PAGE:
2. Make more money by using specialized support services: enable CanLII to do what LAO LAW does for law firms. It provides a complete legal research support service to law firms, plus related support services. Make its services available nationally and at cost. Because LAO LAW’s services are based upon a higher degree of specialization and greatly scaled-up production volumes than exist in any law firm, they are much more cost-efficiently produced. They cost much less. As a result, law firms and such support services do what each is best at doing. That creates the best multi-discipline practice.

    That formula will solve the unaffordable legal services problem, which is: the majority of the population cannot obtain legal services at reasonable cost. No law firm is big enough nor specialized enough to adequately use this engineering principle: “nothing is as effective at cutting costs as scaling-up.” It must be adequately used if the problem is to be solved. That requires that key legal services, such as legal research, be produced in large volumes by highly specialized lawyers.

    As its first Director of Research (1979-1988), I created the technology of centralized legal research that LAO LAW uses. It now has a 35-year history of experience, innovation, success, and saving Legal Aid Ontario (LAO) millions of dollars. Its existence is the product of its popularity and success.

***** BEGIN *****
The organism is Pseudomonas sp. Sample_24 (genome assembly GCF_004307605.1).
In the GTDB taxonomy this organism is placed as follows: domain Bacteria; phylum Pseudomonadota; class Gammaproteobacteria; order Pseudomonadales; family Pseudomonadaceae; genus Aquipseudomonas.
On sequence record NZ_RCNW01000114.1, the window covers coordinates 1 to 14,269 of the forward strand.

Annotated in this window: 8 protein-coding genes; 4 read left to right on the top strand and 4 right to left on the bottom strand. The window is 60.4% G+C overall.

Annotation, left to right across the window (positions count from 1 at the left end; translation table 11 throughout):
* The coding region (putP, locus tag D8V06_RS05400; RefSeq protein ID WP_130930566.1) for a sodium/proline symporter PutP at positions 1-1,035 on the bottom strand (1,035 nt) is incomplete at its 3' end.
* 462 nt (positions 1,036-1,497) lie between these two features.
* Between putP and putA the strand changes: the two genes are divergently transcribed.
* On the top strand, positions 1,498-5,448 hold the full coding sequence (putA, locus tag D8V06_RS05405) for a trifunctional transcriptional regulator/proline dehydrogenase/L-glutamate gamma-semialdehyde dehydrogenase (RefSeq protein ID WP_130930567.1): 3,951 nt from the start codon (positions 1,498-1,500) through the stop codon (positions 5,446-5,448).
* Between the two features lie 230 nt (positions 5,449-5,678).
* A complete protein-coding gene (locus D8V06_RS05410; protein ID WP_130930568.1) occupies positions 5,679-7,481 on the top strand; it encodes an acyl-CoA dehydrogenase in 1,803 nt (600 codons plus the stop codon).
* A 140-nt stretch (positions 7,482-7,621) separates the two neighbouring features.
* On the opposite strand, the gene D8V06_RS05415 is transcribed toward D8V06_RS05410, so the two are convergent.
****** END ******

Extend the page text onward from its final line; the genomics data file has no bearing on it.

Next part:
See: “CanLII as the Solution to the Unaffordable Legal Services Problem,” published on Slaw, Oct. 24, 2013.
    That solution will be a law society solution, for all lawyers, clients, and Canada’s population. Otherwise, the solution will be a government-imposed solution because, the problem cannot be left as it is, growing worse, demanding government intervention, and the loss of the law society powers and independence. The way those powers have been used for decades is what caused the problem. Fix it, or the practice of law will never be same. But the current law society Benchers will be happily retired when the finger of blame is pointed in their direction.

    The choice is that black-and-white: a law society solution, or law society guilt. — Ken Chasse, member, LSUC & LSBC.